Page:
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  SuperTAB, the Harmonica Tablature system used for NHL publications  

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The NHL magazine, Harmonica World, is distributed free to members, six times a year at the beginning of February, April, June, August, October and December. The music transcriptions and tuition in the magazine are expanded through the use of TAB for those who cannot read music and are not familiar with the location of the musical notes on the many different diatonic, chromatic and tremolo harmonicas.

TAB systems are available for most instruments, particulaly important for fretted instrumens, such as guitars, where the same note can be played on different strings. They are a visual system which translates the musical note into a diagram of how to produce that note. In the case of a harmonica that will include the hole, the direction of the air (blow/draw), any other details such as the amount of bending or over blowing of the note described, or the use of a slide. Here is a simple example. The number with a circle around it is a draw note, and a number without a circle is a blow note. If you play this on a standard diatonic you will get the familiar major scale (doh, ray, me ..) as sung by Julie Andrews in the Sound of Music.

There are many versions of TAB but we have always used the SuperTAB system developed by Steve Jennings, a former editor of the magazine, which he used in his tuition books for Music Sales and Mel May. With the advent of simple computer programmes which allow anyone to produce sheet music as easily as using a word processor, Pat Missin, a committee member of the NHL and harmonica guru, took the basic SuperTAB, extended it, and turned it into a True Type Font which can be installed on any computer and used to add TAB to music or any document you are typing. All you need to do is select the SuperTAB font, and then know which key on the keyboard produces which symbol. You can download the SuperTAB font, free of charge, from the bottom of this page.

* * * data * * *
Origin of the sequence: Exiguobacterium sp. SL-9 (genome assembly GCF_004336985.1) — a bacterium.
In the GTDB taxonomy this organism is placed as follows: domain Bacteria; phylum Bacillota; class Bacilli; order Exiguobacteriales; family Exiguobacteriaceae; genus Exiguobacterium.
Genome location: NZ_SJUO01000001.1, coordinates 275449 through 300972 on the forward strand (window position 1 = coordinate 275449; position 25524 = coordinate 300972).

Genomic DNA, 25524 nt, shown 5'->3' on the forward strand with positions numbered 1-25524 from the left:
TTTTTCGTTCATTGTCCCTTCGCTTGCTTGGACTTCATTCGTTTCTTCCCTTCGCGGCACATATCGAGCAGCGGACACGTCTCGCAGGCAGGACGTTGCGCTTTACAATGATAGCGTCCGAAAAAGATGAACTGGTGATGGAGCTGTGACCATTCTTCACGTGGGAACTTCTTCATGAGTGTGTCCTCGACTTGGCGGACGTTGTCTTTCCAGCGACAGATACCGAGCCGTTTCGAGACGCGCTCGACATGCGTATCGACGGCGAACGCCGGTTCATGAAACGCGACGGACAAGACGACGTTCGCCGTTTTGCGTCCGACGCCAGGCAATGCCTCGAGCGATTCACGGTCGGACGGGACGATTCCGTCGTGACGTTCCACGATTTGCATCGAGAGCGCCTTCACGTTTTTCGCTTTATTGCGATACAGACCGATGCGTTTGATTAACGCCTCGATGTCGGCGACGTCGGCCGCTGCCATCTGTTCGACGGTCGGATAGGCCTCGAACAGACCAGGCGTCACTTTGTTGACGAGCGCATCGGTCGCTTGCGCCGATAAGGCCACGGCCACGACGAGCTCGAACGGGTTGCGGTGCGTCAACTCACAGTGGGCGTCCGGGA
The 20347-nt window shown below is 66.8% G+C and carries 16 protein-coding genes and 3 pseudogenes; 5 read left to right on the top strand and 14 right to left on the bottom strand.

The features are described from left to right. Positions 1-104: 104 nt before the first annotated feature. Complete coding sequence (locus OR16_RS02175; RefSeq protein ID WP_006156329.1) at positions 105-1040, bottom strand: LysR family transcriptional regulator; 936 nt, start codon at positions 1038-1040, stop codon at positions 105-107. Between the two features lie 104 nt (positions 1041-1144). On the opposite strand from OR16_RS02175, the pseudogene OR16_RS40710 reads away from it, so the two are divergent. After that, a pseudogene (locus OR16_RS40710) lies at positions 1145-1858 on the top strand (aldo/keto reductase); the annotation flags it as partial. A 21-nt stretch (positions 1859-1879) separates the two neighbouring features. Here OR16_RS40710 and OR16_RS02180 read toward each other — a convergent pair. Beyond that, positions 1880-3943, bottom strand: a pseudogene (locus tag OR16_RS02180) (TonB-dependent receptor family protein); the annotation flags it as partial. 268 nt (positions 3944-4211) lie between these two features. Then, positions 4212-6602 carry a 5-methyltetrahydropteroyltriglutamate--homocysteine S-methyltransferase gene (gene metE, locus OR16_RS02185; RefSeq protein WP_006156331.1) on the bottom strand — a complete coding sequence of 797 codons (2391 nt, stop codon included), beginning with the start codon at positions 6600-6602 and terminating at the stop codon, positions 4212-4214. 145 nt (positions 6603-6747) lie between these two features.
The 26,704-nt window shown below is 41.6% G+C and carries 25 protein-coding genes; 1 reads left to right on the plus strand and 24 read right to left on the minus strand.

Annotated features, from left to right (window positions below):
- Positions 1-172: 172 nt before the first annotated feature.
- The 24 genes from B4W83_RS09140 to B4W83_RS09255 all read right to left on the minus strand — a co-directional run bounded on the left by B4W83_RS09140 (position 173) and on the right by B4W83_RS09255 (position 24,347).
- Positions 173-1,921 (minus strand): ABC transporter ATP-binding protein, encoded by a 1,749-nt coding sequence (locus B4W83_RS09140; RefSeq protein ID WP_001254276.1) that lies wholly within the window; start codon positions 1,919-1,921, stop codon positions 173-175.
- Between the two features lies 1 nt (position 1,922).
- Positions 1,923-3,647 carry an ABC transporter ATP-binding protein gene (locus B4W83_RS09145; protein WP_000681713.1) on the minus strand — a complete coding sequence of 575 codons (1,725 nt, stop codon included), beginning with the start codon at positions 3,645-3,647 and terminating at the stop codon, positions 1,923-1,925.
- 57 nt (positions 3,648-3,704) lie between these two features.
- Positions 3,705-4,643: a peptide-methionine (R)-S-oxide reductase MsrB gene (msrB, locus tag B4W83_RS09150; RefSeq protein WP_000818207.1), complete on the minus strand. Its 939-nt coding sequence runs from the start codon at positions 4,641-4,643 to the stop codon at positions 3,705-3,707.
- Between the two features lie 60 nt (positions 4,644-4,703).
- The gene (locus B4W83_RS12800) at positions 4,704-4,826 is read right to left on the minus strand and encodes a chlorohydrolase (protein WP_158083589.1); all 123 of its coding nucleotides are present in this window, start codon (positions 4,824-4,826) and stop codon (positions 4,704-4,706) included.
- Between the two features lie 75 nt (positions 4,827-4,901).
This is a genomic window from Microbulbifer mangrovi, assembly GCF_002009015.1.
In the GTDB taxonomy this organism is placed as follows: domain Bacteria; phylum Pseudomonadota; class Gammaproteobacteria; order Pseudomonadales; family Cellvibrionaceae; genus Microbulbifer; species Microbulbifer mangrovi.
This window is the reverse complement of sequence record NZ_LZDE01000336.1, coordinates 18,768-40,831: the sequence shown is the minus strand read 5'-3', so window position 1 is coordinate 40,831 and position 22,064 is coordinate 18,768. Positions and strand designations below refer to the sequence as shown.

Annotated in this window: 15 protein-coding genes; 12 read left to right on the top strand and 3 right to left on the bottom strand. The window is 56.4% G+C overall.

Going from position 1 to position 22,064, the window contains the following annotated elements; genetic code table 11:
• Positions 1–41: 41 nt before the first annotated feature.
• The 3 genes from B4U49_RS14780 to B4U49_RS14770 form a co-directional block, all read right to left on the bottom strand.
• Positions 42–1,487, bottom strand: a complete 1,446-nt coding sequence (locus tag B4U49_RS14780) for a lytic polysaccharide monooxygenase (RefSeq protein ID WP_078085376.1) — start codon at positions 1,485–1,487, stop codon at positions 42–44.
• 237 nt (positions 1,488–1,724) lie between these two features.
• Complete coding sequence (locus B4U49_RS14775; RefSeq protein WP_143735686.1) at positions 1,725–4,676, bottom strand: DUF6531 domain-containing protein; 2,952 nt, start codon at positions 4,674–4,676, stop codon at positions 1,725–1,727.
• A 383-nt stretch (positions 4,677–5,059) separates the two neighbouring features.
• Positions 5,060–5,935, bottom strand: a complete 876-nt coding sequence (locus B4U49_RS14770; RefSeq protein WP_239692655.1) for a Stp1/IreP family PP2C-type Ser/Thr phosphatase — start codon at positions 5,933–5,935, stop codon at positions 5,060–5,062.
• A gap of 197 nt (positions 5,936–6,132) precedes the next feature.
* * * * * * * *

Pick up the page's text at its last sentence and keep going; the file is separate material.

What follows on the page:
Here is a list of the basic conventions we use to describe the playing of the music.

  • A number means blow into that hole
  • A number within a circle means draw air through that hole
  • Chords and doublestops are indicated by numbers above one another
  • Bends are shown by arrow heads, one per (semitone) bend, under the hole number. Up arrows are bow bends and down arrows are draw bends
  • Overblows are shown in the same way but are placed above the hole number
  • The action of the slide on a chromatic is shown by adding a left pointing arrow head to the hole number symbol when the slide is pushed in.

A fuller description of the use of the SuperTAB is available on Pat Missin's web page which is devoted to this topic. He will be pleased to receive your comments and feedback on the use of the font, and where necessary further examples may be added as a result. The latest font will always be available here.

To download the font click on the SuperTAB icon and save the file to a convenient location (folder) on your computer. Open up the zip file, and read the readme.txt file inside for instructions on how to install and use the font. It contains fonts for use with diatonic/blues, chromatic, and XB-40 harmonicas. Send all feedback and observations to Pat Missin

Please remember that TAB is not a substitute for learning to read music. It is a simple system which has to be supplemented by a good ear as only limited information on the timing, rhythm and intensity of the notes can be given. When you have learned to read music you will be able to play written music which you have never heard. For this reason we will always provide both written music and TAB.

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